Chelsey Tucker graduated with a Bachelor of History degree from Metropolitan State University in 2019. She now writes about insurance with her specialty being life insurance and has been quoted on Help Smart Phone and MEL Magazine.

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Dan Walker graduated with a BS in Administrative Management in 2005 and has been working in his family’s insurance agency, FCI Agency, for 15 years. He is licensed as an agent to write property and casualty insurance, including home, auto, umbrella, and dwelling fire insurance. He’s also been featured on sites like

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Reviewed by Daniel Walker
Licensed Auto Insurance Agent Daniel Walker

UPDATED: Mar 19, 2020

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Doctor charges different prices for prepayment and payment from insurance company.

In most parts of the United States, it is legal for a doctor to charge different rates to patients who prepay vs. payment from an insurance company. The doctor has a contract with the insurer that sets out the amount the doctor will be reimbursed for medical services and procedures.

When the patient prepays for the services, this schedule of insurance rates doesn’t apply, since he or she is paying, as opposed to the insurance company assuming the cost.

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Medical Insurance Policy Provisions

Each medical insurance plan has its own directives about what it will pay, and how much, for procedures.

In some cases, a particular procedure must be approved in advance before the insurance company will cover it. Other policies do allow an insured person to prepay for medical services or procedures and ask the insurance company to reimburse the policyholder for at least a portion of the services after the fact.

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Difference in Fees Charged

When a doctor agrees to be part of a medical insurance company’s network of providers, he or she will be offered a set rate for services. Since signing up for one of these insurance plans means access to a guaranteed pool of potential patients, the rates paid out by the company for services rendered will likely be lower than what the doctor would get paid by billing patients directly for the same medical services.

The insurance companies work in the same manner as a large retailer does. When a company like Wal-Mart is looking for products to carry in its stores, they are negotiating with wholesalers for a large volume of product. The company can negotiate a discount based on bulk rates that a smaller company will not be able to get, simply because of the numbers involved.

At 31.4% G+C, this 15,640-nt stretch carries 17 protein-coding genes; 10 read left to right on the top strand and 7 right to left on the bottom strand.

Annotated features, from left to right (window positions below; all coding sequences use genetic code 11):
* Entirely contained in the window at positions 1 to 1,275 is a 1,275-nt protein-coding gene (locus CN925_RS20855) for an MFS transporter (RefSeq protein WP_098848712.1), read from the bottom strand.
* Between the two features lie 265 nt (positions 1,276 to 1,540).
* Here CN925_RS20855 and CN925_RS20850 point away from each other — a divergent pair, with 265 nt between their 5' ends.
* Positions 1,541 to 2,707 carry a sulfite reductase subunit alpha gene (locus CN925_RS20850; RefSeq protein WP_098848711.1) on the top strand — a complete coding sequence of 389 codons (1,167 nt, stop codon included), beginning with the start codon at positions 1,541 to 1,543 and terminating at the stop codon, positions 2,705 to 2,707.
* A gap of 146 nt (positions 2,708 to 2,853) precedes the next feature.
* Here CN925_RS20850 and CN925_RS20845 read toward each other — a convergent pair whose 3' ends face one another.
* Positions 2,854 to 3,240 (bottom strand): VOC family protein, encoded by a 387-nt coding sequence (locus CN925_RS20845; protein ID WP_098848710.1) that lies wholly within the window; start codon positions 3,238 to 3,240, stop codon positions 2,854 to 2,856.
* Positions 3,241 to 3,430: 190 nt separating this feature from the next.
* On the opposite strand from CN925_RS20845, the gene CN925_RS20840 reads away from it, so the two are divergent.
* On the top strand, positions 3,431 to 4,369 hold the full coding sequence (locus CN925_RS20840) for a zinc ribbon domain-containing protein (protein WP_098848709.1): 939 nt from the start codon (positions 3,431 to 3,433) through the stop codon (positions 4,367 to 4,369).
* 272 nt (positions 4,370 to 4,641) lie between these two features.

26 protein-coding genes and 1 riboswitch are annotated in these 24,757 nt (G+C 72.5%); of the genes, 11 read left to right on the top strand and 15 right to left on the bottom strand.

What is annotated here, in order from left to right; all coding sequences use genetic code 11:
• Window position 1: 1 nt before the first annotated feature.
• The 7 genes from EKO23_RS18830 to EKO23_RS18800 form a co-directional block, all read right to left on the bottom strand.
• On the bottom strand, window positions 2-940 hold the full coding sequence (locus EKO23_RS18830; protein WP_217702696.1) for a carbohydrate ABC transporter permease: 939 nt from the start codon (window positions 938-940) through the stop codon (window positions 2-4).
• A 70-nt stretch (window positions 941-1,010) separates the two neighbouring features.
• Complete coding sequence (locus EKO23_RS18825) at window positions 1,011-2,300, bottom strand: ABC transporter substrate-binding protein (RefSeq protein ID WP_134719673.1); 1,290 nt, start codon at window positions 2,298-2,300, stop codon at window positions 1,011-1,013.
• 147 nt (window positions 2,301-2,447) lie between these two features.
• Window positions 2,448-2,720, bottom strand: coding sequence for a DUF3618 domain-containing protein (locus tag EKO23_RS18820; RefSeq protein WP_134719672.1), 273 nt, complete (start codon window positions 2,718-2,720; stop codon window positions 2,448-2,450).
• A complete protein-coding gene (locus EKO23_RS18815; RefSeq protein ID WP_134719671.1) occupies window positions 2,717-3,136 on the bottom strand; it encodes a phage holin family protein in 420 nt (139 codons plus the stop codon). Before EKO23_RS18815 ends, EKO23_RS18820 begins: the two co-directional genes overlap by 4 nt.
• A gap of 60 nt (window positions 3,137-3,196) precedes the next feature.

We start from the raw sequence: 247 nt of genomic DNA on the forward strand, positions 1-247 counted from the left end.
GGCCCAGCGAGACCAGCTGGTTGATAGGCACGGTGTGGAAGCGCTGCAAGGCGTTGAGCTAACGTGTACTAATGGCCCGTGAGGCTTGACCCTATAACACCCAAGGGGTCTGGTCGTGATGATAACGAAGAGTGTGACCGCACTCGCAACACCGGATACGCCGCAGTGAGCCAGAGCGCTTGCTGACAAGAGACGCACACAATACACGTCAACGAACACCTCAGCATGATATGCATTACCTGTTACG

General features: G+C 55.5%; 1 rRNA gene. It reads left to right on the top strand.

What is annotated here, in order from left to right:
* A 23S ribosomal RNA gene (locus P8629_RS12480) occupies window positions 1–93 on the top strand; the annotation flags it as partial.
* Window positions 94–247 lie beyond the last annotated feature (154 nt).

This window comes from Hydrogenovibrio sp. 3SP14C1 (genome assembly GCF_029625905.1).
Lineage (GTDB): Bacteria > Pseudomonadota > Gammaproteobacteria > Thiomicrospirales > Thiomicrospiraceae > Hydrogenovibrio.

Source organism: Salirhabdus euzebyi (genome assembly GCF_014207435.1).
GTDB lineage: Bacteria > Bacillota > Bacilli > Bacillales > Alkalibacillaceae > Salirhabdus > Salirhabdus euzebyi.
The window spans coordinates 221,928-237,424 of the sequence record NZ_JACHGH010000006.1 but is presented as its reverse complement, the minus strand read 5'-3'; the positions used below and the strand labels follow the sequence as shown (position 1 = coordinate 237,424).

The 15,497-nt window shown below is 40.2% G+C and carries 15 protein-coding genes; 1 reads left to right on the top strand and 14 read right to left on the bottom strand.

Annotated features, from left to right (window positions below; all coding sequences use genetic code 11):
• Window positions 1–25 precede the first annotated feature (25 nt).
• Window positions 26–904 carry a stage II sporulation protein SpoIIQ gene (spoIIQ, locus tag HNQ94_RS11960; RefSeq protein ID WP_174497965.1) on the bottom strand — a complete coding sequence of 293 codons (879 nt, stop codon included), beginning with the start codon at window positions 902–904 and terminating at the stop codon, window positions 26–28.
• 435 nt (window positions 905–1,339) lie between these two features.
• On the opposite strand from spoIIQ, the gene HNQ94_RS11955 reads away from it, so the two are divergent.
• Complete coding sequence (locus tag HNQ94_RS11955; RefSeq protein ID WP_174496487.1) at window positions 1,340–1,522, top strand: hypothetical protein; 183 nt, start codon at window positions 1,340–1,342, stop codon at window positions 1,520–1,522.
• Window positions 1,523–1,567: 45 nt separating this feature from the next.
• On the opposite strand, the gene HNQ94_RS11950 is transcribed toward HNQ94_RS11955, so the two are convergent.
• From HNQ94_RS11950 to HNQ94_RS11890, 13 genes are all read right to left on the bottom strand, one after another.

A smaller company that wants to place an order from the same wholesaler will be paying higher rates for the same product. This rule applies to healthcare as well. The patient may be billed for the services based on his or her status as an individual as opposed to a member of the health insurance plan.

Check Health Insurance Policy

A person who is considering prepaying for medical services and then seeking reimbursement from the health insurance plan should look at the provisions of the plan first. The policy language will set out the procedure a plan member should follow for making claims against the policy. It will list the policy deductible, as well as any copayments the plan member is required to make.

The policy language will also list the specific services that are covered under the policy. It may also list specific types of medical services that are excluded from coverage under the policy.

If, after reviewing the policy provisions, something is not clear, the plan member should contact the plan administrator or the insurance company directly to get some clarification about the matter. The plan member should keep asking questions until they get the information they need to make decisions about the best way to proceed.

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Billing the Insurance Company Directly

If the services can be billed to the insurance company directly, the fee the doctor can collect will likely be lower than what he or she can collect by billing the patient directly. The doctor has the right to charge higher rates for services rendered outside of the agreement that he or she has made with an insurance provider if the doctor chooses to do so.

Even if the patient is a member of an insurance plan, the issue involves where the bill is being sent. Ideally, the patient should find out about how this will be handled before the bill is paid. It’s possible that the rate charged is an error made by the doctor’s staff, and the patient can contact the doctor’s office to discuss the matter. It’s also possible that the patient is not considering any required copayments when looking at the amount the insurance company is paying.

The doctor who charges different prices for prepayment vs. payment from an insurance company is not doing anything illegal in most regions of the United States. A plan member who gets authorization for the procedure from the insurance company beforehand may be able to argue that he or she should have to pay only the same health insurance rates that the insurance company will be charged, since the bill will ultimately be paid by the insurer.

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